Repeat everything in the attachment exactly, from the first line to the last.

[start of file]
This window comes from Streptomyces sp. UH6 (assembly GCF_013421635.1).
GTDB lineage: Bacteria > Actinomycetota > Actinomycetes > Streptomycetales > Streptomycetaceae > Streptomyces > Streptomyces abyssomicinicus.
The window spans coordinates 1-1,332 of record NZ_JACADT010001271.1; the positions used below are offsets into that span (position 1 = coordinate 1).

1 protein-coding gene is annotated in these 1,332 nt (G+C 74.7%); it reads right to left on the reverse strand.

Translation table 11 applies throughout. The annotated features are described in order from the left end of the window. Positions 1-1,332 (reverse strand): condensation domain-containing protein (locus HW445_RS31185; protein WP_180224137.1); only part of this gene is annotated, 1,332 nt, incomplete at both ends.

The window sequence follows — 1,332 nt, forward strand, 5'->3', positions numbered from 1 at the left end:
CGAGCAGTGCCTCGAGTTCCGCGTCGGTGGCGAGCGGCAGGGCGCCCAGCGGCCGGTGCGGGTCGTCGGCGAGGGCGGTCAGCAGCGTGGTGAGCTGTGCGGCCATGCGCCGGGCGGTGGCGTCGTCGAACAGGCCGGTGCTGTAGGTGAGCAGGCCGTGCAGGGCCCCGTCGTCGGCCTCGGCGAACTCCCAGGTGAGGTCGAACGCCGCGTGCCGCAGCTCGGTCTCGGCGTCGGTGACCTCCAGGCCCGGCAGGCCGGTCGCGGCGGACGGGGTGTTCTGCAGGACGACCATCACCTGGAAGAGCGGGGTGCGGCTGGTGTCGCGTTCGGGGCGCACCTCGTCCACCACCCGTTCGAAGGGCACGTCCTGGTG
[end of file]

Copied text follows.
This window comes from Streptomyces sp. UH6 (assembly GCF_013421635.1).
GTDB lineage: Bacteria > Actinomycetota > Actinomycetes > Streptomycetales > Streptomycetaceae > Streptomyces > Streptomyces abyssomicinicus.
The window spans coordinates 1-1,332 of record NZ_JACADT010001271.1; the positions used below are offsets into that span (position 1 = coordinate 1).

1 protein-coding gene is annotated in these 1,332 nt (G+C 74.7%); it reads right to left on the reverse strand.

Translation table 11 applies throughout. The annotated features are described in order from the left end of the window. Positions 1-1,332 (reverse strand): condensation domain-containing protein (locus HW445_RS31185; protein WP_180224137.1); only part of this gene is annotated, 1,332 nt, incomplete at both ends.

The window sequence follows — 1,332 nt, forward strand, 5'->3', positions numbered from 1 at the left end:
CGAGCAGTGCCTCGAGTTCCGCGTCGGTGGCGAGCGGCAGGGCGCCCAGCGGCCGGTGCGGGTCGTCGGCGAGGGCGGTCAGCAGCGTGGTGAGCTGTGCGGCCATGCGCCGGGCGGTGGCGTCGTCGAACAGGCCGGTGCTGTAGGTGAGCAGGCCGTGCAGGGCCCCGTCGTCGGCCTCGGCGAACTCCCAGGTGAGGTCGAACGCCGCGTGCCGCAGCTCGGTCTCGGCGTCGGTGACCTCCAGGCCCGGCAGGCCGGTCGCGGCGGACGGGGTGTTCTGCAGGACGACCATCACCTGGAAGAGCGGGGTGCGGCTGGTGTCGCGTTCGGGGCGCACCTCGTCCACCACCCGTTCGAAGGGCACGTCCTGGTG